The three urban myths of healthcare reform
— Peter J. Pitts is president of the Center for Medicine in the Public Interest and a former FDA associate commissioner. The views expressed are his own. —
When it comes to healthcare reform, as Aldous Huxley said, “Facts do not cease to exist because they are ignored.”
Three of the most common “urban myths” of American healthcare are that:
1. The lower life expectancy in the U.S. “proves” the total inadequacy of our system;
2. There are 47 million uninsured Americans — proving the inequity of our system; and
3. We spend “too much” on health care — proving the wastefulness of our system.
As the Ol Perfessor used to say, “Let’s look at the numbers.”
1. Lower Life Expectancy: According to N. Gregory Mankiw, Professor of Economics at Harvard University, “The United States has lower life expectancy and higher infant mortality than Canada, which has national health insurance.”
This fact, according to Mankiw, is often taken as evidence for the inadequacy of the U.S. health system. But a recent study by June and Dave O’Neill, economists at Baruch College, from whom these numbers come, shows that the difference in health outcomes has more to do with broader social forces.
Americans are more likely than Canadians to die by accident or by homicide. For men in their 20s, mortality rates are more than 50 percent higher in the United States than in Canada, and the O’Neills show that accidents and homicides account for most of that gap. Maybe these differences have lessons for traffic laws and gun control, but they teach nothing about the U.S. system of health care.
Americans are also more likely to be obese, leading to heart disease and other medical problems. Among Americans, 31 percent of men and 33 percent of women have a body mass index of at least 30, the dividing line between overweight and obese, versus 17 percent of men and 19 percent of women in Canada. Research by the Harvard economists David Cutler, Ed Glaeser and Jesse Shapiro concludes that the growing obesity problem in the United States is largely attributable to its ability to supply high-calorie foods inexpensively.
Infant mortality rates also reflect broader social trends, including the prevalence of infants with low birth weight, which is correlated with teenage motherhood. Whatever its merits, a Canadian-style system of national health insurance is unlikely to change the sexual mores of American youths.
2. 47 Million Uninsured: This number from the Census Bureau is regularly cited by President Obama and almost every proponent of “universal healthcare” as evidence that the health system is failing for many families. Yet by masking tremendous heterogeneity in personal circumstances, the figure exaggerates the magnitude of the problem.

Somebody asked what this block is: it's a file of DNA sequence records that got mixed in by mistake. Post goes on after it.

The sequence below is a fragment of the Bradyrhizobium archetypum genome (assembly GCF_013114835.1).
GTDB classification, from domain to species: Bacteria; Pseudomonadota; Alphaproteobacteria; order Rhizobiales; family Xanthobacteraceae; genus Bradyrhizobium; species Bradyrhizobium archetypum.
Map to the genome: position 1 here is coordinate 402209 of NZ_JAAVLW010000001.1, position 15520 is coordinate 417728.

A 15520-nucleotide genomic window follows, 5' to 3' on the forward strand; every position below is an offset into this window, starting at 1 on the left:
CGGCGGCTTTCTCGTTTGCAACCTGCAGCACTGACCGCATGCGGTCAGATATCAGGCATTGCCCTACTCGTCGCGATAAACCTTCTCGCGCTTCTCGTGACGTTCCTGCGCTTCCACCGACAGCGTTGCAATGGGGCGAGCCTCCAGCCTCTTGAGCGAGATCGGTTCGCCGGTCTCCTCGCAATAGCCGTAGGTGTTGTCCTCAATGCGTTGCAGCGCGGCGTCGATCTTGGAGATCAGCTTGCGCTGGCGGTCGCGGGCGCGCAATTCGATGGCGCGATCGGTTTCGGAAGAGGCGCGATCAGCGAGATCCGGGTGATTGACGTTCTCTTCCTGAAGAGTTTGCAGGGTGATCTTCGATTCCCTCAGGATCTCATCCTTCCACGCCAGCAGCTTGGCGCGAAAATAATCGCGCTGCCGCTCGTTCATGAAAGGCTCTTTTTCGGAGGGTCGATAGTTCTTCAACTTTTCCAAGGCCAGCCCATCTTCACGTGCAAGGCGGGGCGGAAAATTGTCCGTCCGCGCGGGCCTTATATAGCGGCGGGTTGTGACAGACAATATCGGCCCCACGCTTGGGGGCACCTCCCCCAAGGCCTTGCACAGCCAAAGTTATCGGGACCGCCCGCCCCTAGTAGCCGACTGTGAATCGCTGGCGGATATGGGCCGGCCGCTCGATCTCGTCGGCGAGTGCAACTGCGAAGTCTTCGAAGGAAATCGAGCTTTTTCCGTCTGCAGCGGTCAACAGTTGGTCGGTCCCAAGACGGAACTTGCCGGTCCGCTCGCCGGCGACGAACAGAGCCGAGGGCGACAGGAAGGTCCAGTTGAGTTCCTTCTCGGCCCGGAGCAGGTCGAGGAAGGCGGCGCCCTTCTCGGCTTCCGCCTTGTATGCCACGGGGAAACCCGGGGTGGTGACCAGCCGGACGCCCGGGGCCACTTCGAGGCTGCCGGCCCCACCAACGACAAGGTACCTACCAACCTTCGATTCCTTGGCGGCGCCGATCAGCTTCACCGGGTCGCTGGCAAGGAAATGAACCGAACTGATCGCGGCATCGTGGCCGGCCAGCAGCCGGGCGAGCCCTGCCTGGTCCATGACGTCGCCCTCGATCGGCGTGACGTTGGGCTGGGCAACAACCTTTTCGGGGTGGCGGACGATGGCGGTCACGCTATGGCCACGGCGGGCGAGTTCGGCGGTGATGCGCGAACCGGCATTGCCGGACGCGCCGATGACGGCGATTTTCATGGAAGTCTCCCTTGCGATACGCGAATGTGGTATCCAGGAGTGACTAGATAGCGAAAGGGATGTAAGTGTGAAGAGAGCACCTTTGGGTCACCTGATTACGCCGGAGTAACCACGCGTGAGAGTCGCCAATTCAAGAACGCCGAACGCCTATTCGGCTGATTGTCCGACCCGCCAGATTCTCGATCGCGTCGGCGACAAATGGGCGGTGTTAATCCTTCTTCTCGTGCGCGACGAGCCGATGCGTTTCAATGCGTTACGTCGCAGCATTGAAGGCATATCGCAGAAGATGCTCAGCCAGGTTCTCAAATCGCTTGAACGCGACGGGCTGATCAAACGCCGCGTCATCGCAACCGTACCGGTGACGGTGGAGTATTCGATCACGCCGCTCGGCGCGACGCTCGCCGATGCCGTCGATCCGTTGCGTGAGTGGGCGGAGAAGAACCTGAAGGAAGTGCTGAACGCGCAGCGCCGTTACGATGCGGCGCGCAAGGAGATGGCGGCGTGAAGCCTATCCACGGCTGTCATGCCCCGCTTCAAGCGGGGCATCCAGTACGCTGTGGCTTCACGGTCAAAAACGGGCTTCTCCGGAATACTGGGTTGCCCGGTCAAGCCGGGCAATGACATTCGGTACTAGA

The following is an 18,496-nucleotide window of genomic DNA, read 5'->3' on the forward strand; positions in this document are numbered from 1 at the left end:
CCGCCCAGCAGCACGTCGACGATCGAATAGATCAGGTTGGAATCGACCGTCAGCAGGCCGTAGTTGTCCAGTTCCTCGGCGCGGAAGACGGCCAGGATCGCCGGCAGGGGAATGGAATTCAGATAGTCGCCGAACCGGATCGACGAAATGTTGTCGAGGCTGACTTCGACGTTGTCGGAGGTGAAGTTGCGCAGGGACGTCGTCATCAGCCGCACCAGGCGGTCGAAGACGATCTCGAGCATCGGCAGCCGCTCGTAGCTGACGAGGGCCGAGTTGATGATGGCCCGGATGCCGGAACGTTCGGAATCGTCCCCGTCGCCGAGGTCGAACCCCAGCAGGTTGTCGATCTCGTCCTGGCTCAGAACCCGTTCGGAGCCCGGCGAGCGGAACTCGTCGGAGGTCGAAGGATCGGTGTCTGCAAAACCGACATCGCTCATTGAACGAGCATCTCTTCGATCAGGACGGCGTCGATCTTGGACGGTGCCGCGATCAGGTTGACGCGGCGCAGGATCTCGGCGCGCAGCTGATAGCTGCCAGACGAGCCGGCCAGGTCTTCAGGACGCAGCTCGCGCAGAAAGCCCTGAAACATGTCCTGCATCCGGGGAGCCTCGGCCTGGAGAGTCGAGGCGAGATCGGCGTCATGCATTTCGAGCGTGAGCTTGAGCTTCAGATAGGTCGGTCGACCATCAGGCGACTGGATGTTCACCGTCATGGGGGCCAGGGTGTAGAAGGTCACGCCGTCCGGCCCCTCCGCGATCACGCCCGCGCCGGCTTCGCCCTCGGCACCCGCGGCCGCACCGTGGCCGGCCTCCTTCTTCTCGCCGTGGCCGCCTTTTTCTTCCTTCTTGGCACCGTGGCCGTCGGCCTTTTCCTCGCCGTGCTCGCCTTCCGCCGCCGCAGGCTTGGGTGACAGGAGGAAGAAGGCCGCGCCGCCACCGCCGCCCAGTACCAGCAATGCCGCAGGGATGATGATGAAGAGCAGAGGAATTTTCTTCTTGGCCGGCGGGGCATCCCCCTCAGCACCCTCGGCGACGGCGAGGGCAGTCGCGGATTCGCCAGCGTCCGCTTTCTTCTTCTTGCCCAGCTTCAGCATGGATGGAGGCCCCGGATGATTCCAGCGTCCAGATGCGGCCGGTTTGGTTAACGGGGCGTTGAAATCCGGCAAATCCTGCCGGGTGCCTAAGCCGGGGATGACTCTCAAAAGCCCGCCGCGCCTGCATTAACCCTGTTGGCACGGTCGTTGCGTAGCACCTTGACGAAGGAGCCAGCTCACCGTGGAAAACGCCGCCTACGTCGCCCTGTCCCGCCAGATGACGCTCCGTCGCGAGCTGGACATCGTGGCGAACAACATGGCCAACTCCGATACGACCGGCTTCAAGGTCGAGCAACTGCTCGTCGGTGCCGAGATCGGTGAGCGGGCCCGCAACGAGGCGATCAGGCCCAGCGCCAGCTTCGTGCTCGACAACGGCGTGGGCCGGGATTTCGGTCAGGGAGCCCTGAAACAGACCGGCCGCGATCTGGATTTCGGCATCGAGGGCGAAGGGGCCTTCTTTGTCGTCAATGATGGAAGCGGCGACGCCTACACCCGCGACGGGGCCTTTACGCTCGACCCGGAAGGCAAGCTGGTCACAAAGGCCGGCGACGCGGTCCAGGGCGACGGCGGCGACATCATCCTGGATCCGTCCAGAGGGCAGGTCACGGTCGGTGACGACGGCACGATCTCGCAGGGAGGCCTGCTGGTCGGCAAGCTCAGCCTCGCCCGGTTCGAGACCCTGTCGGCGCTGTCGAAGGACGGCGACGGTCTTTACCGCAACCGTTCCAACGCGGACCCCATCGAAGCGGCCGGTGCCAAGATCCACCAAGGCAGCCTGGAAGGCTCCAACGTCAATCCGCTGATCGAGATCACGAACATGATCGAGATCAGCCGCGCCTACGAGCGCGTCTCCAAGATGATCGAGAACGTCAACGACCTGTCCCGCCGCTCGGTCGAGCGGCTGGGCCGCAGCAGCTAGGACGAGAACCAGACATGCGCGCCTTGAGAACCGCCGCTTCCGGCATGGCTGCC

The 47 million includes about 10 million illegal immigrants. And all the current legislation being considered in Congress specifically excludes illegal immigrants from government healthcare. The “Big Number” also includes millions of the poor who are eligible for Medicaid but have not yet applied. They could be insured, on the government’s dime, tomorrow. And about a quarter of the uninsured have been offered employer-provided insurance but declined coverage, often because of cost. The solution to this isn’t Uncle Sam, MD, but smarter insurance regulation.
A new study by University of Minnesota economists Stephen Parente and Roer Feldman shows that Congress could boost by more than 12 million the number of people who have health insurance without spending taxpayer dollars. The change required is to allow people to buy health insurance across state lines, so they can shop for less expensive policies. For example, a typical health-insurance policy in heavily regulated New York costs more than three times as much as in less regulated Iowa ($388 a month versus $98 a month for the same coverage).
3. We Spend “Too Much” on Healthcare : In 1950, Americans spent about 5 percent of their income on health care. Today the share is about 16 percent. According to Harvard’s Mankiw, “many pundits take the increasing cost as evidence that the system is too expensive. But increasing expenditures could just as well be a symptom of success.”
And he hits a homerun with a clear, concise, and common sense explanation. “The reason Americans spend more than their grandparents did is not waste, fraud and abuse, but advances in medical technology and growth in incomes. Medical science has consistently found new ways to extend and improve lives. Wonderful as they are, they do not come cheap.”
Consider the question posed by economists Charles Jones of the University of California and Robert Hall of Stanford: “As we grow older and richer, which is more valuable: a third car, yet another television, more clothing – or an extra year of life?”
As the old saying goes, everything you read in the newspaper is true, except for those things you know about personally. Healthcare reform is too important (and too complicated) to permit reform by sound bite.